So, you believe in a good idea. You’re convinced it is needed badly, and needed now. But, you can’t make it happen on your own. You need support in order to implement it and make things better. You or your allies present the plan. You present it well. Then, along with thoughtful issues being raised, come the confounding questions, inane comments, and verbal bullets—either directly at you or, even worse, behind your back. It matters not that the idea is needed, insightful, innovative, and logical. It matters not if the issues involved are extremely important to a business, an individual, or even a nation. The proposal is still shot down, or accepted but without sufficient support to achieve all of its true benefits, or slowly dies a sad death. What do you do?

A Thought on Buy-In from Dr. Kotter

One final thought to put all this material in perspective. What if good ideas are crushed twenty times per day in one single big company (which, if it has 10,000 employees is a small number of ideas) and once a day for every 1000 people in a country (which also sounds very small)? Do the math, and you find that’s over 5,000 good ideas per year shot down in a big company and over 3 million per year in North America. Three million good ideas a year, the best 1% of which (30,000) might have a very large effect on a few, or maybe most, of us.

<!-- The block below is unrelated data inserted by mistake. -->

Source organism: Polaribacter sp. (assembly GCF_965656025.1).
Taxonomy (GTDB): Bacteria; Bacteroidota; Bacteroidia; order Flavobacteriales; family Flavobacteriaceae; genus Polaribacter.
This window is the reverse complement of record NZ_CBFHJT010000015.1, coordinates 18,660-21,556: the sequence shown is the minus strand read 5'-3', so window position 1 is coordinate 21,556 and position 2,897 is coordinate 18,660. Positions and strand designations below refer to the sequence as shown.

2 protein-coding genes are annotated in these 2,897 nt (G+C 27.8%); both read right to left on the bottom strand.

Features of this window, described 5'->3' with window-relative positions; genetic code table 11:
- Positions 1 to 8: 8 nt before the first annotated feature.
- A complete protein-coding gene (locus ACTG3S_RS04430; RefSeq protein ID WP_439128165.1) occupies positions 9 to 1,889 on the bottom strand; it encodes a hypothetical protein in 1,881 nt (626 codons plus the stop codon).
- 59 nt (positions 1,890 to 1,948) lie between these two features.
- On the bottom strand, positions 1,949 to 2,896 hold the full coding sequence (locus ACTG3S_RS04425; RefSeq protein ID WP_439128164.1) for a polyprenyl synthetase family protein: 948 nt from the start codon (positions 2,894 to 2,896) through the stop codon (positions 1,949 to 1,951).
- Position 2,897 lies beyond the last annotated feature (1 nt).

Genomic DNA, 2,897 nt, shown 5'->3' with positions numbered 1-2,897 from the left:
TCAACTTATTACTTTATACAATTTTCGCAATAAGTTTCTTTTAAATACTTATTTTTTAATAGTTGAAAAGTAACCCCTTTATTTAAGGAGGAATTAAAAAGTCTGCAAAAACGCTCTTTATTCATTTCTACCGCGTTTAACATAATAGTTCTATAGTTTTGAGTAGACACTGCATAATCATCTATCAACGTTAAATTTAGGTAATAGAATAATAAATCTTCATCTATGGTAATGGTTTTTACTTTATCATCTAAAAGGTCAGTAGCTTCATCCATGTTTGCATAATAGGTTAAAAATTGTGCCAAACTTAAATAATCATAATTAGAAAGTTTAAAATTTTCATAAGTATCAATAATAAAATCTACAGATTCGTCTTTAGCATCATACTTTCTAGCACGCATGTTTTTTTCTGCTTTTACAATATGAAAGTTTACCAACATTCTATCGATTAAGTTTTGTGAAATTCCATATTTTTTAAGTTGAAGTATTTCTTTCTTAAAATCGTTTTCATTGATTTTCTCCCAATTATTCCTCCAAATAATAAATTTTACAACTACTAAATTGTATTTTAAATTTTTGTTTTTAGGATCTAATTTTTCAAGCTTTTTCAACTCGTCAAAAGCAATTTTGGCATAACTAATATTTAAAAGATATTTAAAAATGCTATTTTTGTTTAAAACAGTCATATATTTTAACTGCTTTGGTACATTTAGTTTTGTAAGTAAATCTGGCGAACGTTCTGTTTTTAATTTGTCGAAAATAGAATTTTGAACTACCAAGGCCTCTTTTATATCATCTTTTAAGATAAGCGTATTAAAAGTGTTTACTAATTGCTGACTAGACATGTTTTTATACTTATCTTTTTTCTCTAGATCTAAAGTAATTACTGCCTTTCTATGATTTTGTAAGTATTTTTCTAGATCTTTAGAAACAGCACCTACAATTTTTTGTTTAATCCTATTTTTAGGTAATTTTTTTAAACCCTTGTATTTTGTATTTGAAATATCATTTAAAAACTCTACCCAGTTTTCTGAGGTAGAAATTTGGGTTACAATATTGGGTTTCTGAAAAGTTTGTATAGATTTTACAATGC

This is not a book about persuasion and communication in general, or even about all the useful methods people use to create buy-in. Instead, here we offer a single method that can be unusually powerful in building strong support for a good idea, a method that is rarely used or used well, and that does not require blinding rhetorical skills or charismatic magic. We have seen that this method of walking into the fray, showing respect for all, and using simple, clear, and common sense responses, can not only keep good ideas from getting shot down, but can actually turn attacks to your advantage in capturing busy peoples’ attention, helping them grasp an idea, and ultimately building strong buy-in.

For a summary of the 24 strategies most often used to kill a good idea, click here.

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